What do molecules look like? What is their three-dimensional shape, and how might we predict it? VSEPR* is a model that is pretty good at predicting the general features, if not the details, of the structures of polyatomic molecules.
The basic idea is that when bonds form, they create a region of relatively high electron density – places where the electrons "spend most of their time." That's really what bonds are: Localized regions where the electron density is high between atoms sharing electrons.
All of that concentrated negative charge in a bond tends to repel any other such region that comes close to it. The result is that bonds around a central atom tend to arrange themselves so as to be as far away from each other as possible, but still connected.
The best way to learn this is through examples, so let's take a look at a few.
VSEPR is sometimes called "vesper," even though it's not phonetic. Use vesper if you'd like.
Bonds in molecules are regions of high electron density, and thus high negative charge. When a central atom is bound to several other atoms, the bonds (bonding orbitals) tend to repel one another, moving as far apart as possible.
In BF3, the boron atom brings three valence electrons, and each fluorine has 7, so each atom will have a perfect octet of electrons if three single bonds are formed.
The bonding orbitals that result from the sharing of two electrons between each pair of atoms look something like the yellow (p-orbital-like) lobe in the drawing. Because their charges are identical, they repel one another.
The resulting geometry is the trigonal-planar (triangle-shaped, flat) one shown, with all bond angles (the F-B-F angles) at 120˚. With the geometry of BF3 in mind, what might you predict about the shapes of BCl3 and BH3 ?
That's basically how VSEPR works: The electrons of the bonds repel one another, moving "arms" of the structure as far apart as possible.
In the CO2 molecule, each oxygen is double bonded to the central carbon, as the Lewis structure on the left shows. VSEPR predicts that the molecule will be linear because that's the configuration that moves the C=O bonds as far apart as possible.
The actual picture is really more like that shown on the right, because each oxygen atom has two lone electron pairs.
Notice that even these lone pairs, which don't really contribute to what we think of as the structure of the molecule, orient in such a way as to maximize the distance between them. Notice the similarity between the left-most two lone pairs and the C atom, and the shape of BF3.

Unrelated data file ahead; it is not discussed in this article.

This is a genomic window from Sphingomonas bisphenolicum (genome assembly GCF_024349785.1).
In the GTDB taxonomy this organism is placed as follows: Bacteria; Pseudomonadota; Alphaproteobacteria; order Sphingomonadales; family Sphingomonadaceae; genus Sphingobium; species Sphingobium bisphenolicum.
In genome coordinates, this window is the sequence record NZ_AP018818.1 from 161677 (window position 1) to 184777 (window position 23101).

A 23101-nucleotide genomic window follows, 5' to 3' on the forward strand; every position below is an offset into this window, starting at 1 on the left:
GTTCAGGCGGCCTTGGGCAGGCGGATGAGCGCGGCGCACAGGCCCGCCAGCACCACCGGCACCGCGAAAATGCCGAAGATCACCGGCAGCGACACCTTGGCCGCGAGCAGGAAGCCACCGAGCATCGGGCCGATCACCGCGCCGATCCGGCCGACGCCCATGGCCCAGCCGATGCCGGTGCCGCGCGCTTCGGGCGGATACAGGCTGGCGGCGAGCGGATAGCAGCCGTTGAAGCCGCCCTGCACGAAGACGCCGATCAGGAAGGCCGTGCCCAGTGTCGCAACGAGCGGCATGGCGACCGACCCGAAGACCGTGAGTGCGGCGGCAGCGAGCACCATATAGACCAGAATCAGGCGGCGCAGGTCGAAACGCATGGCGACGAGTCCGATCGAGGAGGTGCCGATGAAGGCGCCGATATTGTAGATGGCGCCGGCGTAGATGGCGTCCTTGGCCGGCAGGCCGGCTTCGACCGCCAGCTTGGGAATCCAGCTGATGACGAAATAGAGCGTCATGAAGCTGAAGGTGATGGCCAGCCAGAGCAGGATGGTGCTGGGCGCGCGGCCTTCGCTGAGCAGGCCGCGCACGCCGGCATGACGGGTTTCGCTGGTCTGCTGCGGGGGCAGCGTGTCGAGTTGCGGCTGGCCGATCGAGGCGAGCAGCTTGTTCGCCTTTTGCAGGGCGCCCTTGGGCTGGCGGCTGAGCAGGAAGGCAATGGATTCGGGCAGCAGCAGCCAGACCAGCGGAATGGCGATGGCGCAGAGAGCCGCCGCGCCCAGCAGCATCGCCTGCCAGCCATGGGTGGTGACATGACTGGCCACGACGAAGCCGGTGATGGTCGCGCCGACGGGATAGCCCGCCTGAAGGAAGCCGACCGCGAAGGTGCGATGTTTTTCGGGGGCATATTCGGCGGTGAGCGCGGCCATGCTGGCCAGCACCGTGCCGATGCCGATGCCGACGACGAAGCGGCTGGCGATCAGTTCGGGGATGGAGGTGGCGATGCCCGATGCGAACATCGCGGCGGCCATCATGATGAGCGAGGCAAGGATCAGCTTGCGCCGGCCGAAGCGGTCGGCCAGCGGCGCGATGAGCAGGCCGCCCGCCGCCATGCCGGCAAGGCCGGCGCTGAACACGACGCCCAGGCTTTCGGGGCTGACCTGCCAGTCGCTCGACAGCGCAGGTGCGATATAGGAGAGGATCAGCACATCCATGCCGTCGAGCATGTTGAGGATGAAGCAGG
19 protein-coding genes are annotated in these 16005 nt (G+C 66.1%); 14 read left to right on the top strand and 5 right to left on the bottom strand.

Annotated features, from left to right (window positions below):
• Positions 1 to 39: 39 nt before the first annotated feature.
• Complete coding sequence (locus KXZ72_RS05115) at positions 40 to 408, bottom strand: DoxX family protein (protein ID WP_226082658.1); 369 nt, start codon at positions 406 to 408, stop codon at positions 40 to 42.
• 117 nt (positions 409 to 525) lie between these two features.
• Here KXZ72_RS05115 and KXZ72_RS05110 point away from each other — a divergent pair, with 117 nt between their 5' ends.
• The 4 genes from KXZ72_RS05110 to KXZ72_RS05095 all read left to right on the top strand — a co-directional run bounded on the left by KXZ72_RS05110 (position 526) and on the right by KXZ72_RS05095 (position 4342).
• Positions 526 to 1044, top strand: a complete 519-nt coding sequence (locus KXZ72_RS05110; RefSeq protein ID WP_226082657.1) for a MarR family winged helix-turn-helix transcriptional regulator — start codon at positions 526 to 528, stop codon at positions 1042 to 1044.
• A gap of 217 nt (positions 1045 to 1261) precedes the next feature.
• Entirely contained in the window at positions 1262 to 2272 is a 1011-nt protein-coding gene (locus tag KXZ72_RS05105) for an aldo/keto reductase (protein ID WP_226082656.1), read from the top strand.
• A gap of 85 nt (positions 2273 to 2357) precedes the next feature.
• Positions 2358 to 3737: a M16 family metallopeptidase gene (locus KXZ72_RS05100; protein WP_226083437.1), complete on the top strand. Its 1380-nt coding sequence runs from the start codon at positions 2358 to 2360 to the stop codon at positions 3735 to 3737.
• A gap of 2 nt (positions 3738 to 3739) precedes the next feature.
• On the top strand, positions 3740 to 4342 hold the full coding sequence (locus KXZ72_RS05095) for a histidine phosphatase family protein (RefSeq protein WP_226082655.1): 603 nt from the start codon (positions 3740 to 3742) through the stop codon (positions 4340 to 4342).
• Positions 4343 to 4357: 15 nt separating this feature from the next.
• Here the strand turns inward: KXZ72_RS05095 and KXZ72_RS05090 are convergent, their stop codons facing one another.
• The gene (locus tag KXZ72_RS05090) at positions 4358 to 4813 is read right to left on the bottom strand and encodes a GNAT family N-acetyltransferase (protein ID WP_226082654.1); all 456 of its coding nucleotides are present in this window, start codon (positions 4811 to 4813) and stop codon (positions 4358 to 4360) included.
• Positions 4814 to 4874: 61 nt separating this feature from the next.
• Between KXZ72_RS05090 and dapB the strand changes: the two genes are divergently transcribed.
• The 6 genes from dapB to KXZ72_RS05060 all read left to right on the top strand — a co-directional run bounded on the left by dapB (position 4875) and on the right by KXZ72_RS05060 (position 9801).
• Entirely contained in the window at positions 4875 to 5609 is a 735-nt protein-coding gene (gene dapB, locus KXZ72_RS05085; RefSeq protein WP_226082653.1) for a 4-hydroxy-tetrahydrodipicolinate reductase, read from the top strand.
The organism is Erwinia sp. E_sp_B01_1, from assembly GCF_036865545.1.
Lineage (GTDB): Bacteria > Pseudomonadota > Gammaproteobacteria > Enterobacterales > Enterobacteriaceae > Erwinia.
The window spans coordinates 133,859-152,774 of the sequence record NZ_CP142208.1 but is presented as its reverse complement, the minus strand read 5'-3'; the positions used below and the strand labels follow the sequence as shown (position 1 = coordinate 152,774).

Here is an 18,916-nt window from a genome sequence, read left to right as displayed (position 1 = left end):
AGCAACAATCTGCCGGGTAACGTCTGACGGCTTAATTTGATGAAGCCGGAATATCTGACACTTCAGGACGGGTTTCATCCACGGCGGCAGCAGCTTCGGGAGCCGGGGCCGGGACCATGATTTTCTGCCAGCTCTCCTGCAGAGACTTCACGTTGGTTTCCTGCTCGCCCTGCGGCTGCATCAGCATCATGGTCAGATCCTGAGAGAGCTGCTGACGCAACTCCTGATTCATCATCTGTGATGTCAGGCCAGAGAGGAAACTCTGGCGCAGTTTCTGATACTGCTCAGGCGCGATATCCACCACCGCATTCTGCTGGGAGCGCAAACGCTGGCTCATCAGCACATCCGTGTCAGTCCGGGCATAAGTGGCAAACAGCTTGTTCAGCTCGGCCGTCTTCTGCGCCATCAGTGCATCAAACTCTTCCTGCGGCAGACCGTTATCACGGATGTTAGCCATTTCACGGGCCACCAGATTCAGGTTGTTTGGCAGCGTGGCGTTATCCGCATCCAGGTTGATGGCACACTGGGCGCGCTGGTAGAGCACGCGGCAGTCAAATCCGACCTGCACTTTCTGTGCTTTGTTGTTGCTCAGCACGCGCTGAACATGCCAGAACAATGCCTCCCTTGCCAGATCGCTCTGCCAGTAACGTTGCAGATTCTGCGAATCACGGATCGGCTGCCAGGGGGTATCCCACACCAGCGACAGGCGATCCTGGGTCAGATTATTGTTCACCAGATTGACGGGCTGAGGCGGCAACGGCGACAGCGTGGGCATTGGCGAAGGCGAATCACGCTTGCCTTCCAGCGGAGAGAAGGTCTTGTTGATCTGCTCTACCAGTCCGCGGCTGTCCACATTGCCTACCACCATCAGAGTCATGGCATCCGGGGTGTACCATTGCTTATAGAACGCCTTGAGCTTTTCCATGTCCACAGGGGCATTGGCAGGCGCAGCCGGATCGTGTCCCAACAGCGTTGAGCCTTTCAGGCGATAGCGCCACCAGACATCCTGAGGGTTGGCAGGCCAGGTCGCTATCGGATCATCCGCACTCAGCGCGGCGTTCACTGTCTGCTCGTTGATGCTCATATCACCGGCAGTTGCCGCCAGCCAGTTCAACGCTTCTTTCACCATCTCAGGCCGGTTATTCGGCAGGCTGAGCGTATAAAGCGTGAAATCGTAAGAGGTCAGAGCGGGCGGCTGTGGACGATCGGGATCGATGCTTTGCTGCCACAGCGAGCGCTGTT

Generally, when we speak of the structure of a molecule, we're talking about the location of the nuclei of atoms, but we even have to be careful there for two reasons: (1) All atoms move all of the time, so we're always talking about average positions of atoms as they vibrate, and (2) those lone pairs can be big factors in determining the shape and properties of a molecule, as we'll see in the next example ...
Water bonds with two single bonds, as shown in the Lewis structure below, leaving two lone pairs of electrons in p-like orbitals (they're actually hybrid orbitals, mixing s and p orbitals). That leaves four regions of high electron density, all of which move as far from each of the others as possible.
The result is the structure shown above. The catch is that those four electron-rich regions aren't all equal. The two O-H bonds are identical, and the two lone pairs are identical, but the two pairs are different. The result is that in water, the picture (which actually looks more like the one below), is not exactly what we'd expect. The model on the right (above) uses a kind of notation often used to show 3-D structure in molecules. The solid wedge is meant to show that the H atom pokes out of the plane of the screen, and the dashed one shows that its H is angled back behind the plane.
In water the H-O-H angle is about 104.5˚. In a molecule with a central atom and four equal "arms," we'd expect to find the perfect tetrahedral angle of 109.5˚. But in water, the lone pairs actually push the two hydrogen atoms a little closer together than that, into the lowest-energy configuration for water.
Here is what I mean by tetrahedral. A regular tetrahedron is formed by joining the edges of four equilateral triangles. In the case of water, the oxygen would be located in the center, and the oxygens and lone pairs at vertices as shown. The water tetrahedron is just a little bit distorted because the O-H bonds and lone pairs aren't exactly equal.
Here's an example of a perfect tetrahedral arrangement. Each C-H bond in methane is identical to the other, so we expect them to move as far apart as possible, which means to the perfect tetrahedral angle of 109.5˚. The Lewis structure looks like this:
and the tetrahedral structure can be represented in a number of ways; here are two:
Don't forget the main idea of VSEPR here: Electrons, whether in lone pairs or in bonds, need to move as far apart as possible because of electrostatic repulsion. That leads to certain geometries, depending on how things are bonded. Our task is just to understand the look of some of those geometries, and rationalize why they form.